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'Without you, politicians would be making decisions in the dark,' John McDonnell tells FMB

'Without you, politicians would be making decisions in the dark,' John McDonnell tells FMB

Federation of Master Builders

5 min read Partner content

After a tumultuous fortnight in politics, senior MPs, peers and others met in the House of Lords to seek refuge from the ever changing world outside, and to celebrate an anniversary. 

The reception, celebrating the Federation of Master Builders’ 75th anniversary, was attended by not only over a hundred FMB members but also a former Great British Bake Off competitor, Richard Burr, who created a cake for the event in the shape of a house.

The atmosphere was triumphant as MPs lined up to praise the work of the FMB.

Shadow Chancellor John McDonnell said: “With the FMB, you know you’re going to get a good job, you know you’re going to get a responsible work person who will deliver on what they say. I think that is what the FMB stands for.

“It also provides a voice for you in government about what the industry needs, in terms of skills, development of policy, etc. It’s essential, because if it wasn’t for the FMB and organisations like you, to be honest, politicians would be making decisions in the dark.

“On a cross party basis we listen to the experts.”

Communities and Local Government Secretary Greg Clark said: “The FMB has been very influential in delivering cool headed advice to policy makers of all sides in Parliament and those people in parliament who scrutinise. We’re very grateful for that.”

Patrick Heath Law, CEO of BC&E, whose company sponsored the event, said:  “When you think about how much the industry has changed over the last 75 years, for an organisation to serve its members all throughout that time, it’s got to have a clear focus and be prepared to think the unthinkable during that time and change itself.

During his speech, Mr Berry announced the launch of the new FMB brand and screened a new advert for the audience members.

“This is more than just a visual refresh” he said, “we are putting a renewed emphasis on master builders in an effort to help ensure the wider public know that our members are the best. They are independently inspected and vetted before they join the FMB so that the badge has real meaning.

“Quite simply, with a FMB member, you will build better.”

Speaking about the necessity of the FMB for the government’s agenda, Mr Berry said the country would not be able to realise their ambitions for apprenticeships and house building without the help of organisations like his.

“The government wants to build one million new homes by 2020 but without more SME house builders increasing their output or joining the market, they won’t be able to do that. The government also wants to create 3 million apprenticeships by 2020 but without a fully engaged construction SME sector, which trains 2/3rds of all apprenticeships, they will fall short.”

Echoing his sentiments, Mr Clark told PoliticsHome: “The FMB are absolutely crucial to the revival of housebuilding. Since the financial crash, the big builders recovered more quickly than the small builders so one of my top priorities to really turbo charge the revival.”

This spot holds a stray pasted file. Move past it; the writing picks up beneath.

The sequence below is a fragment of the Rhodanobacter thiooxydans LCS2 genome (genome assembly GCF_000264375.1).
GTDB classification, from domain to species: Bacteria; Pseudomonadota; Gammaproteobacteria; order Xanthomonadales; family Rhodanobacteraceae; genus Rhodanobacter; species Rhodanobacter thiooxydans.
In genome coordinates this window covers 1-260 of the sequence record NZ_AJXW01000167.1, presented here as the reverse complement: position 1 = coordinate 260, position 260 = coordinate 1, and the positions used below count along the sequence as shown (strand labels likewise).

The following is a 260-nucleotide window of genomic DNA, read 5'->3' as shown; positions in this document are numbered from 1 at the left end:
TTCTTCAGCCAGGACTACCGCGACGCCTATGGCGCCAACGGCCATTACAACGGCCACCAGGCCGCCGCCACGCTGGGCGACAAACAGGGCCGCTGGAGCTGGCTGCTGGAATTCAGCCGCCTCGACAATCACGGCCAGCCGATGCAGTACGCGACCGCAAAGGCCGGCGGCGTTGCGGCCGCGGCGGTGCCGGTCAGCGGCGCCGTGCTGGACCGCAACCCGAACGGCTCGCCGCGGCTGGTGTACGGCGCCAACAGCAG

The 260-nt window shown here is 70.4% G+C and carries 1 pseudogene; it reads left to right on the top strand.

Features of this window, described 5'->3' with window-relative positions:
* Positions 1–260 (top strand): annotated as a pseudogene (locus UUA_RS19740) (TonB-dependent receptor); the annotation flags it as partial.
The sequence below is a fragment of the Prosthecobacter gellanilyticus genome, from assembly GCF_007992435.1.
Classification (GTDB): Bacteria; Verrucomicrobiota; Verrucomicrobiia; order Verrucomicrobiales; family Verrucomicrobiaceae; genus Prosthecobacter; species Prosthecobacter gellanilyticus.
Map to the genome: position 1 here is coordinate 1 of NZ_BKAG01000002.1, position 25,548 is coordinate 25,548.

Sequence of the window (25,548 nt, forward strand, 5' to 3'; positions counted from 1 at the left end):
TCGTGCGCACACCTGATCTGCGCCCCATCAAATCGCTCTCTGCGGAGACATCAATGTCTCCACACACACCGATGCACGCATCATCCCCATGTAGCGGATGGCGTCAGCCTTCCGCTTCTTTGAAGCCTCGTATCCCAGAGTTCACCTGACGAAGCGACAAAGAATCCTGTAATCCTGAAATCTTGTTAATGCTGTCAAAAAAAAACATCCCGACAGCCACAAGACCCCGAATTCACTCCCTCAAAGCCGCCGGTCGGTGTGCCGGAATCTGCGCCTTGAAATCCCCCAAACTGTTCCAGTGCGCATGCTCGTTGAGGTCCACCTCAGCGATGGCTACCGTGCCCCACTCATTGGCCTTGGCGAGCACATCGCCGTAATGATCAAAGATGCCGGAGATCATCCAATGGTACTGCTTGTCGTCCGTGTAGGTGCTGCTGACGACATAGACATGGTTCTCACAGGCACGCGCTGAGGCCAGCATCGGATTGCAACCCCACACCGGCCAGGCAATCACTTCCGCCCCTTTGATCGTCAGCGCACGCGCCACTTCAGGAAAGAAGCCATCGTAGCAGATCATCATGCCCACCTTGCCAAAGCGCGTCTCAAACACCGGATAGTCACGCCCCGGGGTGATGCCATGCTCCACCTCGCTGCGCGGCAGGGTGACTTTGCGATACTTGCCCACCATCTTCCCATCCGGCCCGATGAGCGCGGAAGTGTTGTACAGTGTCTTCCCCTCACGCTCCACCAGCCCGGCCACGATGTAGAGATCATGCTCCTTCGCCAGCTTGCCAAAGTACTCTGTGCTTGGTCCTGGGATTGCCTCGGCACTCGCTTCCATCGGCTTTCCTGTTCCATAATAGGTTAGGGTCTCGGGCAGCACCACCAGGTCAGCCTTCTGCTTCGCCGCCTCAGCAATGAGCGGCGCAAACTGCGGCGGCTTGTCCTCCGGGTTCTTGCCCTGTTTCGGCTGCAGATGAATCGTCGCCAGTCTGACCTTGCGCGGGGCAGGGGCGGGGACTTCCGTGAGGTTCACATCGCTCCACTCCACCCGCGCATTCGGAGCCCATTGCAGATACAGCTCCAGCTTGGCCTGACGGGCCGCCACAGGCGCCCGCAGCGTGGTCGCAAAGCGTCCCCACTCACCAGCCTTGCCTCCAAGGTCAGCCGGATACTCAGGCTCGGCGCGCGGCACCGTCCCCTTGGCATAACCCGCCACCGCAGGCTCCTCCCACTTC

“Whether it’s on land, on skills, on planning, our shared ambition must be to create the conditions for small and medium businesses to prosper. To achieve our objectives for the economy, and on housebuilding, we need to see all of you represented in this room have a bigger role. Your interests are the national interests. We should look forward to working together and make sure that the next 75 years have a major role.”

Mr Berry, Mr McDonnell and Mr Clark all discussed the priorities for builders after Brexit in their speeches.

Mr Berry said: “After the EU referendum we are entering unchartered territory. Now, more than ever, we are convinced that our members are key to helping the new government achieve its objectives over the coming months and years.

Mr McDonnell, who joked he had come to the event as a “place of refuge” after a tumultuous fortnight in the Labour party, argued politicians had to reassure the public.

“There are uncertainties at the moment, whichever way people voted, we have to try and reassure them that we respect the decision of the referendum but we get the best deal possible for Britain within a future of Britain itself.

Speaking after the event, the Shadow Chancellor told PoliticsHome: “My concern is that we need to ensure we maintain our relationships with the European Investment bank: we have over £6bn investment, a lot of that in the infrastructure.

“The key aspect for me now is making sure that we have access to the single market and we have a stable of investment for houses and for structural projects. I think we can secure long time cross party agreement on that. I’ve suggested to the government that we should agree a 10 year programme so it isn’t affected by the parliamentary cycle.”

Mr Clark told the audience: “23 June involved a momentous decision for the country but I think it’s appropriate that amidst change, there is also continuity, not least our shared determination to do the best for Britain. Making sure we have the homes that the future generations need.

“Of course the referendum involves challenges that we should face up to, but all governments are elected to face up to these waters and our country has had rougher waters in the past.”

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